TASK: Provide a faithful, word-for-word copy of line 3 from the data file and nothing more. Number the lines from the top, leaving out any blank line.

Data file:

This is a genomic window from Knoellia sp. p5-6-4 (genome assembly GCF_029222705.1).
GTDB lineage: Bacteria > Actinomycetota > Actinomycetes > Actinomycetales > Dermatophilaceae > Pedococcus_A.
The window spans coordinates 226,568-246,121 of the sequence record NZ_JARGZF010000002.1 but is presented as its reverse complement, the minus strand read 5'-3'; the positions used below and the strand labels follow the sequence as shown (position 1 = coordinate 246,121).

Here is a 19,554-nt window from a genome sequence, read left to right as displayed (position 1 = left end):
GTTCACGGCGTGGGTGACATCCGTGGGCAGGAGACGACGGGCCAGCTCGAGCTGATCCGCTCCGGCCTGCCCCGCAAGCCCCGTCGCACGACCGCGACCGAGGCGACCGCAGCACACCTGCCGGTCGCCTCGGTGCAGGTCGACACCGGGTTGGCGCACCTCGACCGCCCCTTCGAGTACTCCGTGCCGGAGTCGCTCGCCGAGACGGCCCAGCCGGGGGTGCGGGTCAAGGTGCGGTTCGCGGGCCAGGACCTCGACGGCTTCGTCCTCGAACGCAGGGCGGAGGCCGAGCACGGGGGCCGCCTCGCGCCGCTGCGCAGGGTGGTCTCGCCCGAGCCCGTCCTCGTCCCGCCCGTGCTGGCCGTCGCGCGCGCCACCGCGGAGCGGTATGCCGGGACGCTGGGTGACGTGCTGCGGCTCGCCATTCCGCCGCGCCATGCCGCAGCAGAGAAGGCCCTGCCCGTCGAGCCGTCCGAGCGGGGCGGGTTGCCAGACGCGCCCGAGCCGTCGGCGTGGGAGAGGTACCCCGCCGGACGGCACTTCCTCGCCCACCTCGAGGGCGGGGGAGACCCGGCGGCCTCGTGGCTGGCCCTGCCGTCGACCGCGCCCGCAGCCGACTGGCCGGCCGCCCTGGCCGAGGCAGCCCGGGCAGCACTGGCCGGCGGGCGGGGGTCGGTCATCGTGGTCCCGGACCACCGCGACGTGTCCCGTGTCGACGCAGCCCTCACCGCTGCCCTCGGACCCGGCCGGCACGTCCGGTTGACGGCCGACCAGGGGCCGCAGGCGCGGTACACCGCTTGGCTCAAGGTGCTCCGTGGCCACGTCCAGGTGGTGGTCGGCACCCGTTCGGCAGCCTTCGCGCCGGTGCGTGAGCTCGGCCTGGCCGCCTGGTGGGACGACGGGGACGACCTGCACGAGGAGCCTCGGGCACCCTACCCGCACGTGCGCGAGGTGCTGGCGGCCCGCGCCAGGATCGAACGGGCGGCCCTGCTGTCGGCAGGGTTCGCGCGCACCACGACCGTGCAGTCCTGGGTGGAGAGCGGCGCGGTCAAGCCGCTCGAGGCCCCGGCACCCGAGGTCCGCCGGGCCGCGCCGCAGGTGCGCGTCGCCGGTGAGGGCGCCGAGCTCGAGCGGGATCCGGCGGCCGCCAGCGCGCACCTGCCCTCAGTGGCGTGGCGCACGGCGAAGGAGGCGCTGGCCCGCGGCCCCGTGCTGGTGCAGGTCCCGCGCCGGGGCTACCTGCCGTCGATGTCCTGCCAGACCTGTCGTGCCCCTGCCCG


The window spans coordinates 226,568-246,121 of the sequence record NZ_JARGZF010000002.1 but is presented as its reverse complement, the minus strand read 5'-3'; the positions used below and the strand labels follow the sequence as shown (position 1 = coordinate 246,121).